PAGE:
Federal bill aims to free up nursing homes facing education ‘lockdowns’ triggered by CMPs


Federal legislation was reintroduced on Monday to effectively remove a barrier to educating certified practical nurses (CNAs) for the nursing home sector, at a time when the industry is facing a historic staffing crisis.

Under the law on access of the elderly to quality care, originally introduced by the senses. Mark Warner of Virginia and Tim Scott of South Carolina in December 2019, operators could reinstate CNA training programs if relevant deficiencies cited in an investigation are corrected.

The bill repeals a two-year training “lockout” for internal ANC training if an operator were hit with a Civil Monetary Penalty (CMP) above a certain amount.

Operators would need to prove that the deficiencies did not result in an immediate risk to resident safety or result from harm to residents caused by abuse or neglect in order to continue CNA education programs at that facility, according The law project.

Care homes should also not have received a repeat deficiency related to harm to residents in the past two years.

The proposed bill would also allow nursing homes access to disciplinary information of affiliated physicians and health care practitioners, as reported by the National Practitioner Data Bank by state authorities.

This aspect of the bill helps operators vet potential employees more thoroughly, a statement said. Posted by Senator Warner’s office – the data bank is a criminal background check system.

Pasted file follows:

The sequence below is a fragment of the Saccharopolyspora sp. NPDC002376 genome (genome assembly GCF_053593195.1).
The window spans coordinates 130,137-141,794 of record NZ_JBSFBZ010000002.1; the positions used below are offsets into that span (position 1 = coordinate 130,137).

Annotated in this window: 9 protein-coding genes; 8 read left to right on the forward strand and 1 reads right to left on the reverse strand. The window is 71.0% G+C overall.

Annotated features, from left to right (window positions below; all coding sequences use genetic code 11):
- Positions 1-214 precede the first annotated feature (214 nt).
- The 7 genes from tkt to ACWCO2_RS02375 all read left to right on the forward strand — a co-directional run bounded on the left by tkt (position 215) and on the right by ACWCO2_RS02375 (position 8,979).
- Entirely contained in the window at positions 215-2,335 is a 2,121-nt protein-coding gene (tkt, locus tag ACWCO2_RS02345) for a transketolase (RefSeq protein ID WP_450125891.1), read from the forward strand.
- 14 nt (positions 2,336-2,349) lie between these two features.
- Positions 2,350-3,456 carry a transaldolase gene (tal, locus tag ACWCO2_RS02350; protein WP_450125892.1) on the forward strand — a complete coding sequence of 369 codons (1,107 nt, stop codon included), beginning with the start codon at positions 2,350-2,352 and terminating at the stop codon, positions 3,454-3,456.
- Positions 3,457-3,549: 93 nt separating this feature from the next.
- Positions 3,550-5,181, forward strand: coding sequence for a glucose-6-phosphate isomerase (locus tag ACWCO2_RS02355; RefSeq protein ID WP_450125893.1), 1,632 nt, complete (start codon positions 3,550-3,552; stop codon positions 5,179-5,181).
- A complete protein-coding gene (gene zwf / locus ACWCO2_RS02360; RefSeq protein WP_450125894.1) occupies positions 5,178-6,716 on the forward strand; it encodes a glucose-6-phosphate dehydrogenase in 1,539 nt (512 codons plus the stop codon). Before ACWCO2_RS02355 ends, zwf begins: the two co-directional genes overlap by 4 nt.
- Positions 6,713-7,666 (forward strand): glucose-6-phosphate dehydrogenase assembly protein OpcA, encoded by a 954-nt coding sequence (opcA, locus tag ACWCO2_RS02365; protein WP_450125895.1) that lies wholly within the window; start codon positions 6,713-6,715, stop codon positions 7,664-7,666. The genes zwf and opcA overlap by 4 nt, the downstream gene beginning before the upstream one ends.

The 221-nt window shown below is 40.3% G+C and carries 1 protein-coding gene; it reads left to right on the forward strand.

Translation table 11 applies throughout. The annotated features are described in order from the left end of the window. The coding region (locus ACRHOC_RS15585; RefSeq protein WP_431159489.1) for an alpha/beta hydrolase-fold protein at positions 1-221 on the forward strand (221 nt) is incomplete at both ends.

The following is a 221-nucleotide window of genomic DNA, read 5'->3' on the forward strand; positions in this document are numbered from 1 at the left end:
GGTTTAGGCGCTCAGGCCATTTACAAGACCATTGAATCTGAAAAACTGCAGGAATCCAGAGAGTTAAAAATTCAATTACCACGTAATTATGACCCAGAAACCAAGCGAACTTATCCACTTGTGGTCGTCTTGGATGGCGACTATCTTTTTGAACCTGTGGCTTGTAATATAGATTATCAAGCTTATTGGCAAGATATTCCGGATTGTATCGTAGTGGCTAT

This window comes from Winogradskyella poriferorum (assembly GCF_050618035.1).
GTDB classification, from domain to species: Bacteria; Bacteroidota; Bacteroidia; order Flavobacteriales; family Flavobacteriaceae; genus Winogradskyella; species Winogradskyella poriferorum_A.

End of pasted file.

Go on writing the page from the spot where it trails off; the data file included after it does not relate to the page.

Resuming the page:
The two-year “lockout” is counter-intuitive to delivering the highest quality care, LeadingAge officials say. The national trade organization represents more than 5,000 nonprofit aging service providers.

“Our nation’s long-term care system is facing a severe labor shortage that has only intensified as a result of the COVID-19 pandemic,” said Katie Smith Sloan, president and CEO of LeadingAge in a statement. “CNAs provide essential care in nursing homes nationwide, and we need strong training programs to ensure seniors can access much-needed care 24/7.”

Sloan said every possible lever must be pulled to bolster the direct care workforce at a time when the sector is experiencing historic labor shortages.

Researchers at PHI found the country’s long-term care sector will need 8.2 million direct care jobs between 2018 and 2028, while existing caregivers leave the field or workforce altogether.

Several nursing homes have had to limit admissions due to labor shortages.

American Health Care Association President and CEO Mark Parkinson congratulated Sens. Warner and Scott for reintroducing the legislation “at this critical time for long-term care staff.”

“In the midst of a historic labor crisis, we need solutions such as the law guaranteeing seniors’ access to quality care to help veterinary care homes and train much-needed caregivers,” Parkinson said in a statement. “By enabling facilities to offer CNA training programs and access the national database of practitioners, we can ensure that our country’s seniors receive high-quality care from highly skilled caregivers. skilled and dedicated.

Such legislation would “better equip” operators to train caregivers and increase the overall labor pool, David Buckshorn, CEO and president of LeadingAge South Carolina, said in a press release.


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